If the input to a tool is a time-enabled layer, only those features within the specified time period set by the Time Slider window will be processed. With time-enabled layers, you can think of the Time Slider as a way of selecting features for further processing.
You don't need ArcMap in order to create layers. You can use the Make Feature Layer tool found in the Layers and Table Views toolset to create an internal in-memory layer of a feature class in ArcCatalog.
When you create a layer or table view using geoprocessing tools, the new layer or table view is stored in an internal layer list, which is a different list from the ArcMap table of contents. This means that geoprocessing actually keeps two lists of layers and table views:
- The list of layers in the ArcMap table of contents
- The internal list of layers created by geoprocessing tools
Regardless of where the layer is kept, the layers will be shown to you in the same drop-down list in the tool dialog box.
If you execute Make Feature Layer in ArcMap, the layer can automatically be added to the ArcMap table of contents by enabling the Add results of geoprocessing operations to the display option.
Using layers in models and scripts
When you exit an ArcGIS for Desktop application, all layers are removed from memory. A common problem is creating a model or script that uses a layer as a variable—the model or script works fine in the current session but fails in subsequent sessions because the layer is deleted when the session ends. For example, a script might have the following piece of code:
landuse_layer = "Zoning"
In this example, the variable landuse_layer is "hard coded" to Zoning. Later in the script, the landuse_layer variable is used, and the script returns an error because there is no layer with the name Zoning in the current application. The script works fine if you execute it in ArcMap with the Zoning layer in the table of contents but fails when you execute the script in ArcCatalog, or anytime that layer doesn't exist.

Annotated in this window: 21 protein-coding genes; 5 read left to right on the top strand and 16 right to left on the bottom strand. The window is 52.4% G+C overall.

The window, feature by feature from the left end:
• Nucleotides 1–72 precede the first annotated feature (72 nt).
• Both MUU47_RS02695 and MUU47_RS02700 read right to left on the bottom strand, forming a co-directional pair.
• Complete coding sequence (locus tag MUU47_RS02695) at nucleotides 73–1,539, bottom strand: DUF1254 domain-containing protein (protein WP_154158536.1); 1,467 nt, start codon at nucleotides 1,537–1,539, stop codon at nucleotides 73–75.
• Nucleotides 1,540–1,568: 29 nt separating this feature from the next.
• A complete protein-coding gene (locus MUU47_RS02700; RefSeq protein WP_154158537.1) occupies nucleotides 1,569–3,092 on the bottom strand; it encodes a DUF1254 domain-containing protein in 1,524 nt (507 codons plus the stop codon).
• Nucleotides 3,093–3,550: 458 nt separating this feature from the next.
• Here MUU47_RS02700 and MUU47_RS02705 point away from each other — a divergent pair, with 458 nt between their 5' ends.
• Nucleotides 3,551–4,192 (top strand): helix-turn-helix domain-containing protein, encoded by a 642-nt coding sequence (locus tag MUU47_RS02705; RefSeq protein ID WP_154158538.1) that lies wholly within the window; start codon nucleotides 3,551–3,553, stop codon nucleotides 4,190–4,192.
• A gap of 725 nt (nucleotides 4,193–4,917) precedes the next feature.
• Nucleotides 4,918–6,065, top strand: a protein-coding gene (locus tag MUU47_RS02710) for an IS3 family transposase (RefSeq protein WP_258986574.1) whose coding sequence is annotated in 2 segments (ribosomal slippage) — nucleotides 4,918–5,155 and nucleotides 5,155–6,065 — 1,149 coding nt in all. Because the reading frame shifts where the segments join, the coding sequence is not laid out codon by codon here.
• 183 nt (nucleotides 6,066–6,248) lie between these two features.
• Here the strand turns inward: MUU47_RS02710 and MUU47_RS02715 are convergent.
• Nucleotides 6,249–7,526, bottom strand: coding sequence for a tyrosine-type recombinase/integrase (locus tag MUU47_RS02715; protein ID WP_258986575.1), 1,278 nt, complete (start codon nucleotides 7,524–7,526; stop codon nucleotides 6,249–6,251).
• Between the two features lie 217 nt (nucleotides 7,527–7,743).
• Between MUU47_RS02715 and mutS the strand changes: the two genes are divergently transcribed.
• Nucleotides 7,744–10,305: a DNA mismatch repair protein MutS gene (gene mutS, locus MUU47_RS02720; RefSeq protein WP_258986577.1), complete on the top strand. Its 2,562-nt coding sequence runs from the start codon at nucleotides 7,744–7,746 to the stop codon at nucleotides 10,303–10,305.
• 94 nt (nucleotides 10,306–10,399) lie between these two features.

A similar situation occurs in a model. You create a model where the Zoning layer is used, and the model fails because there is no layer by that name in the application.
In both situations, you can do one of the following:
- Make the layer name a tool parameter so the user can specify the layer name when executing your tool.
- Create the layer before running the tool.
- Create the layer within the model or script.
Using layer files
Layers can be saved to disk as a layer file (a file with the .lyr extension), then used as input to any tool that accepts a layer.
A layer file contains the same information as an internal layer (such as a layer in the ArcMap table of contents), including the selection of features.
To create a layer file, you can use the Save To Layer File tool. In ArcMap, you can right-click the layer in the table of contents and click Save As Layer File.
For any tool that accepts a layer, you can browse to a layer file (.lyr) on disk just as you would browse to a dataset on disk. However, when you browse to a layer file, some tools are unable to determine the type of data contained in the layer file and will show you all layer files. If you choose an inappropriate layer file, the tool will display an error or warning.
Duplicate layer names—Using group layers
In ArcMap, you are allowed to have multiple layers of the same name in the table of contents. When geoprocessing scans the table of contents to build the list of layers, it doesn't remove duplicate layer names, so the drop-down list of layers will contain all layers, regardless of whether the names are duplicated.
The best way to work around this issue is to use group layers, putting duplicate layers into different group layers. The following illustration shows two group layers in the ArcMap table of contents, each containing a layer of the same name. In the Add Field tool dialog box, the group layers are shown in a tree view, so you can pick the correct layer.